Click to enlarge pictureHome Mechanic (© SW Productions/Getty Images)

Working under the hood of a car.

In a down economy, it seems that even our cars and trucks are suffering, too. American drivers have cut back on auto repairs and service, according to a new survey, and many are trying to do more of their own maintenance rather than hiring a professional. The results of these driveway repairs are not always pretty. To simply neglect maintenance, however, may end up costing a car owner far more than would a trip to the local mechanic.

"It's great to see more motorists taking on maintenance issues themselves," says Jay Buckley, an ASE master technician (http://www.ase.com/) and technical training manager for Honeywell Consumer Products. "But some consumers are making poor decisions regarding vehicle care, which could be catastrophic for a family struggling to get by."

A survey conducted by Kelton Research for Honeywell, the parent company of auto-parts brands such as Fram, Prestone and Autolite, found that 21 percent of car owners are avoiding service altogether, and 51 percent are performing bare-minimum maintenance on their vehicles, such as changing the oil and oil filter.

Independent and dealership technicians we spoke to confirm the basic results of the study.

"People are changing their oil frequently and hoping that will keep the car happy," says Steve Marsh, ASE master technician and owner of High Country Automotive Repair in Frisco, Colo., an award-winning shop in Rocky Mountain ski country. "It makes them feel good, and there's nothing wrong with changing the oil, but it's not a substitute for following the manufacturer's maintenance schedule, or paying attention to obvious symptoms. Ignoring the noise under your hood until the engine blows up is not a good maintenance plan."

So what could go wrong? Ask Ken Kranz, an ASE master technician with 29 years of service at Sommers Pontiac/Buick/Subaru in Milwaukee.

"Just last week we had a Subaru Tribeca in the shop with a ruined connecting rod that only had been driven 13,000 miles," Kranz says. "Turns out the owner, who bought the car from our dealership, had never changed the oil since taking delivery. He just wasn't paying attention, and now he needs a new engine and it will not be covered by his warranty."

Click to enlarge pictureChecking Battery (© fStop / SuperStock)

Checking a car battery.

Every tech we spoke with has a do-it-yourselfer story.

"I had a customer who spent $450 replacing four oxygen sensors after his check-engine light came on and a code scan at the auto parts store showed a problem with an O2 sensor," says Honeywell's Buckley, who also runs a private repair business in Michigan. "He came to my shop, and our tech confirmed the scan and discovered that the wiring to one O2 sensor had rubbed through. He repaired the wires in five minutes for a total bill of about $50."

Still thinking you'll just extend that next oil change, or blow the dust off your tool box?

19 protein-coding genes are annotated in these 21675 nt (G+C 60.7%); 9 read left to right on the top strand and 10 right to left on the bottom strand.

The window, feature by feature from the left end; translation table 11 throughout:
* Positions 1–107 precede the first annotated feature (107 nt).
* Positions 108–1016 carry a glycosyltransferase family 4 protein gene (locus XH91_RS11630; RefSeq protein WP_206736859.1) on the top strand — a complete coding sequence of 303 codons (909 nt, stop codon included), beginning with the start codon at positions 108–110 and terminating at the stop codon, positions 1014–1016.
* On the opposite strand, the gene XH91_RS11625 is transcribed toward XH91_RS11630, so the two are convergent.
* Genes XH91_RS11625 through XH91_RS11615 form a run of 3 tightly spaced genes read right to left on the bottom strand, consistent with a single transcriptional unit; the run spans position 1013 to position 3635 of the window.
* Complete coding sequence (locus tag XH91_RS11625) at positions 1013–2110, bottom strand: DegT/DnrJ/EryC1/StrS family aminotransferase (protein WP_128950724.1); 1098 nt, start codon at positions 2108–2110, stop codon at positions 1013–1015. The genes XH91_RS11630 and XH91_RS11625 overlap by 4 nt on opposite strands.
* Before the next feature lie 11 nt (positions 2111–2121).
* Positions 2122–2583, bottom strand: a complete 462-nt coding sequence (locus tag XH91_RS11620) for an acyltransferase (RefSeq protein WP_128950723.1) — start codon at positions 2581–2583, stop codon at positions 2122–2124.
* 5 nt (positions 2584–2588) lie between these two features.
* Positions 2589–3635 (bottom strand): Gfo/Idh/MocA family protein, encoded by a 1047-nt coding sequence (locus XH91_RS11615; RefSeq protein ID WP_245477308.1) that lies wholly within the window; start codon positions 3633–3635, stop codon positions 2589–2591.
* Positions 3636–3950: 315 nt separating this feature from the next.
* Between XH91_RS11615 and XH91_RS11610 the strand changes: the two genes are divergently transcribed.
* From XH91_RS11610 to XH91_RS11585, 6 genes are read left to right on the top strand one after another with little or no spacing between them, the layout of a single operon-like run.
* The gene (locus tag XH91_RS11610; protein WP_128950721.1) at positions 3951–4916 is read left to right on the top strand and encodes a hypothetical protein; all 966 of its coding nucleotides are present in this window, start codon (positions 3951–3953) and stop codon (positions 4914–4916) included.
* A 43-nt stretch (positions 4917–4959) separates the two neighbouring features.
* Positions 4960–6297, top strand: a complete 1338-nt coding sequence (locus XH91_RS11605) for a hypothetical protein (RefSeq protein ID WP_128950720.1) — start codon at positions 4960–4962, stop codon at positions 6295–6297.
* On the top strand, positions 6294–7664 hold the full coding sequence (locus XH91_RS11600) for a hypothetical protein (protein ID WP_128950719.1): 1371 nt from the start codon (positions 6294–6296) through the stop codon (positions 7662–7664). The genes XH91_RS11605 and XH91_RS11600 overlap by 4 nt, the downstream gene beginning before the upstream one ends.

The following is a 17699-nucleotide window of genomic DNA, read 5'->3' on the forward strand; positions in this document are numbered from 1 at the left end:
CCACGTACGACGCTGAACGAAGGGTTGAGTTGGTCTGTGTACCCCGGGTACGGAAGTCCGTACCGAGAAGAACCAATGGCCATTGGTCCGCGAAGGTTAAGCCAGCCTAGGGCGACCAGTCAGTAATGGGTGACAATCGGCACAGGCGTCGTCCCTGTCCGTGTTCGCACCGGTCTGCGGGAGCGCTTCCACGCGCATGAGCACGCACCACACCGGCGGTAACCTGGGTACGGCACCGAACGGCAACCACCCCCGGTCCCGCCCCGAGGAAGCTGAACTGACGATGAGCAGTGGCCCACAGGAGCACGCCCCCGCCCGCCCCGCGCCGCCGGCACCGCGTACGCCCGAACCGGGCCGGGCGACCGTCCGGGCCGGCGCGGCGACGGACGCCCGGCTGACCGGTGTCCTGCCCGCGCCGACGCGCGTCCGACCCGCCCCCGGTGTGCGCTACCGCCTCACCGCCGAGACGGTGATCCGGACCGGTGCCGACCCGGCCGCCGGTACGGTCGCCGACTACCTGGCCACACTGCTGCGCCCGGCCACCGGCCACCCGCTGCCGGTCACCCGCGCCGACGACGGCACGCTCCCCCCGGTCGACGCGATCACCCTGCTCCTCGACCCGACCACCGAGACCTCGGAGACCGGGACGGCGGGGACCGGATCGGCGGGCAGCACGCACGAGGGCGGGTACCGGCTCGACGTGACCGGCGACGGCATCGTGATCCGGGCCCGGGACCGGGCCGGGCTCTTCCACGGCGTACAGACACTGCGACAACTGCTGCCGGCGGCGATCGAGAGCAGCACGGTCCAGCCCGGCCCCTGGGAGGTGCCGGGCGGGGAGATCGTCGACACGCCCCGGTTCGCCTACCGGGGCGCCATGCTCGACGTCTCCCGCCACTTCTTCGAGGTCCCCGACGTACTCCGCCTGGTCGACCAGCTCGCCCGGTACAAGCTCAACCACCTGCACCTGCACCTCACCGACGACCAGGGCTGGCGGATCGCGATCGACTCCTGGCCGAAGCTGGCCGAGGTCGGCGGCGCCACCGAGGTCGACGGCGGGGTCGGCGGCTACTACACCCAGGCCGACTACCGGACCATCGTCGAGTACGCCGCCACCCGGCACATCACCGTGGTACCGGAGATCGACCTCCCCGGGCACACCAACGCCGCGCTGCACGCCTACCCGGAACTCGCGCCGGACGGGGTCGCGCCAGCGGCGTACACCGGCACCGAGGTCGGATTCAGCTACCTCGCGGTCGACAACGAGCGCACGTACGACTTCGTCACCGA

"There's very little that you can do with today's cars," says Marsh, who notes that it often takes special tools just to change the spark plugs. "But the good news is that, if you invest in a regular maintenance schedule, any car should give reliable service for at least 10 years, which is probably many years after the car is paid for. Maintenance is cheaper than car payments."

Marsh says the owner's manual (Have you seen it in the glove box?) should be your guide.

"Find the maintenance schedule and follow it," Marsh advises. "If it shows you how to do something in the manual, like change a taillight bulb or the air filter, then you can probably do it yourself. Develop a good relationship with a trained technician and let him or her do the rest."

Ready to get involved and maybe save a few dollars in the process? Our experts suggest this list of "do it" and "don't even think about doing it" maintenance tasks for the average car owner. Check online for more help. Fram (http://www.fram.com/) offers how-to videos you can download to an iPod and take right to the driveway.

Click to enlarge pictureWoman Checking Tire (© Getty Images)

Under-inflated tires add rolling resistance, so the engine has to work harder to move the car and consumer more fuel. We strongly recommend that you check that your tires are at the recommended pressure at least twice a month.

Do This: Buy a quality gauge (http://www.grainger.com/Grainger/items/2HKY6) and check your tires' air pressure once a month.

Maintain the pressure specified in the owner's manual (it also might be on a sticker often found in the driver's door frame). If you discover a slow leak, you have a chance to get it fixed before the tire is ruined, or before it blows and causes an accident. Properly inflated tires last longer and enhance fuel mileage, saving you money.

Don't Do This: Attempt a driveway brake job.

A botched brake job puts you and other drivers at serious risk. Brake rotor thickness should be checked with a micrometer, and they should be machined or replaced every time the pads are changed. There are a dozen other ways to screw up brakes. It's not worth it.

Click to enlarge pictureChecking Car Fluids (© DreamPictures/Getty Images)

Transmission fluid, for instance, should be checked every two weeks. If it's running low, you will notice the car straining to shift from one gear to the next. This gives it a jerky ride and ruins fuel economy.

Do This: Once a month, open the hood and check these vital fluids: engine oil, brake fluid, power steering fluid, engine coolant, windshield washer fluid, automatic transmission fluid and the hydraulic clutch fluid (on some cars).

Your owner's manual will show you how. The washer fluid will naturally deplete with use, but if any other fluid is suddenly low, it's a warning sign. Seek professional help.

What car repairs do you make yourself to save some cash?